In the post UNTAC period the roads in Phnom Penh itself demanded a dirt bike…. Or at least you would have to skirt those nmassive, muddy potholes and craters on the Daelim. Now in Phnom Penh the roads are very good and improving weekly….. And the traffic is far more dangerous as a result….

    The same is being repeated all over Cambodia very fast. The road to Kandal which even in 2002 was a dusty, unsurfaced nightmare is now good. The road all the way up to Stung Treng and Laos is good (bar a short laterite bit near the border). It is being repeated all over the country. Apparently the monstrous Pailin road is doable now although I am sure its dubious inhabitants remain as monstrous as ever. With the increase in oil and gas revenue and the need for transit infrastructure the routes up into the Isaan provinces will be improved as fast as the Srey Ambal-Koh Kong Road has been. The Thais have a selfish incentive to facilitate that.

    In ’94-’98 (ish) the only really good road was the American built road to Sihanoukville….. And maybe up to Kompong Cham. Apart from the danger of obnoxious little men in baggy green caps, Cambodia was a fearsome country to navigate by road. The road to Battambang was a bone jarring nightmare on a pick up. In those days dirt bikes were the only two wheeled way.

    Now a friend of mine from Phnom Penh is cruising the countryside on a 1981 Gold wing. Another guy has imported a bunch of Harleys (not my cup of tea but I wish well to those who enjoy them). Check out The nighthawks and other assorted bikes that before would be restricted to Phnom Penh can get to Laos or Thailand just the same as they would in Thailand.

    The fly in the ointment is the difficulty in getting into Vietnam and the copycat tactics of the Stalinist protoges in Laos that could well see our pan Indo-China touring dreams come to nowt…. Here is hoping.

    Cambodia will always offer great off road riding as does Thailand…. And right now it is the only way to get to some of the more remote and mountainous parts of the country (or Otres beach in Sihanoukville… The road to which remains a blast from the past), but things are changing very fast.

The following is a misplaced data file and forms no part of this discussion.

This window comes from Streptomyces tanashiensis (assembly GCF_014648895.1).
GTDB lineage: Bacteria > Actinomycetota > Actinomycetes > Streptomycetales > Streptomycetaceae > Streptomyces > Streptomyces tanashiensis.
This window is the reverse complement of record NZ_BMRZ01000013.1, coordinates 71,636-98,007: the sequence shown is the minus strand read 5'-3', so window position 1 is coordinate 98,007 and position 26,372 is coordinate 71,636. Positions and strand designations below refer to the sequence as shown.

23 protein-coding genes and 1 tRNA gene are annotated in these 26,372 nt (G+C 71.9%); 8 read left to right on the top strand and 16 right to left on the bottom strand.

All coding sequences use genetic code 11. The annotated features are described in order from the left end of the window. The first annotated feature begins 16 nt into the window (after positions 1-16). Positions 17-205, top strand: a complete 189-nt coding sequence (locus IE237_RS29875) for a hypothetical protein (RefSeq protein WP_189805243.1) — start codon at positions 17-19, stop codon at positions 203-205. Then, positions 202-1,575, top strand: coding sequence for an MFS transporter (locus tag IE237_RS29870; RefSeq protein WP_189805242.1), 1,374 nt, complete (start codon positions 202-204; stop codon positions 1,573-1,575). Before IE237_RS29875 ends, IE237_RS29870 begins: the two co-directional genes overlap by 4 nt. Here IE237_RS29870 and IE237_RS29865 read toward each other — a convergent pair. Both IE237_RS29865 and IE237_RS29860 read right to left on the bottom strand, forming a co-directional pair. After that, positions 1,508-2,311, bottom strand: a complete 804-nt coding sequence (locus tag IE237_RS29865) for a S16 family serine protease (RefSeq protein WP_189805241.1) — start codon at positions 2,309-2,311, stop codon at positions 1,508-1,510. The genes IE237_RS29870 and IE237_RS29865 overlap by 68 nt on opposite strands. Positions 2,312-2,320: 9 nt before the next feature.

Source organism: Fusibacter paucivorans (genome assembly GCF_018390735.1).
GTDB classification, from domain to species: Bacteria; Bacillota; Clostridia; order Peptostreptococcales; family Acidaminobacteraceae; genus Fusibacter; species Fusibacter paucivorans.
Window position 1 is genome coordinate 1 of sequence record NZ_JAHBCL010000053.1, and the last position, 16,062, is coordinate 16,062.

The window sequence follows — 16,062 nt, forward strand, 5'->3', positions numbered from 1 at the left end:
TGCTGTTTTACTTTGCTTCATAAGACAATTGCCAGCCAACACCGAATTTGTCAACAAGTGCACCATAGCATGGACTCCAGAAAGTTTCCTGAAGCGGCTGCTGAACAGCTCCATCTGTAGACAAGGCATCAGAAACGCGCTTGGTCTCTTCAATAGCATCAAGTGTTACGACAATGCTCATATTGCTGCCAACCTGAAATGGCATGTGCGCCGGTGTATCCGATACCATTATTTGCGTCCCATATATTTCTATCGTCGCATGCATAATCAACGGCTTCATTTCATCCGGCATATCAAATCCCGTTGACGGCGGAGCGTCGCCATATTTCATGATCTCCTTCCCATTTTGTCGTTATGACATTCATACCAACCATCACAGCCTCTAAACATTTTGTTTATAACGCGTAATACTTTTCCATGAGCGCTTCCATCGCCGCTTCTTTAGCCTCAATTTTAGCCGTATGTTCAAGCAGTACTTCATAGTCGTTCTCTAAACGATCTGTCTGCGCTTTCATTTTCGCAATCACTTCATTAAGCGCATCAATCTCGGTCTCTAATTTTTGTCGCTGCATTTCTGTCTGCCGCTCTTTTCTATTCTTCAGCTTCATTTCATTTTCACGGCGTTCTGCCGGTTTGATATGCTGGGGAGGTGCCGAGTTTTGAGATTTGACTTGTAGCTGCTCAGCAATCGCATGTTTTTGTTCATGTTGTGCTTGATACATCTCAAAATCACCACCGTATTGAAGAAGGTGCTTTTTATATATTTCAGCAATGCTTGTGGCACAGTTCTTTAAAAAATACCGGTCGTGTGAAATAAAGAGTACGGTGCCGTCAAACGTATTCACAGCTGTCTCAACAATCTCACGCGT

7. cdrw

    cdrw Ol'Timer

    The road which 'remains a blast from the past' (Hwy 48 - Koh Kong to Hwy-4) is no longer the near impassable mud pit of past years' rainy seasons. Now a fully paved with bridges eliminating ferrying across the rivers.

    ALL of the 4 bridge spans are now completed; they have yet to finish only the side rails and sidewalks of the center 2 bridges. Avoiding Songkran, I rode to Snooky on the 14th and was quite surprised seeing all 4 bridges open and no crossing fees. I was quite surprised as I'd ridden that route just a few months before and they had yet to install any of the spans over the river on these two bridges

    I encountered R Rhiekel at Fisherman's Den, who said the 2 center bridges were closed to traffic when he rode through, a few days prior.

    However, on my return to Thailand on the 20th, they had closed the center bridges to traffiic, yet no one was working on the bridges. There were unusually long lines of vehicles waiting for the ferries. I suspicion that the powers that be closed the bridges and received a stipend from the ferry operators(?). Surely that was a temporary incident as the finish work on the center bridges will soon be completed. And the once road to hell will be only a distant memory to those that had experienced it.
  8. Eric

    Eric Member

    What is required at the border crossing. I own a bike in BKK but it is licensed in a friends name. Its a big bike 600 cc, Do you know what it would lake to cross the cambodia/thai border?
  9. cdrw

    cdrw Ol'Timer

    read the link about 'Departing Thailand' here: ... ssings.htm

    Possibly the requisite letter of permission to use the bike registered in another's name might need to be certified..???
  10. Eric

    Eric Member

    Thank you.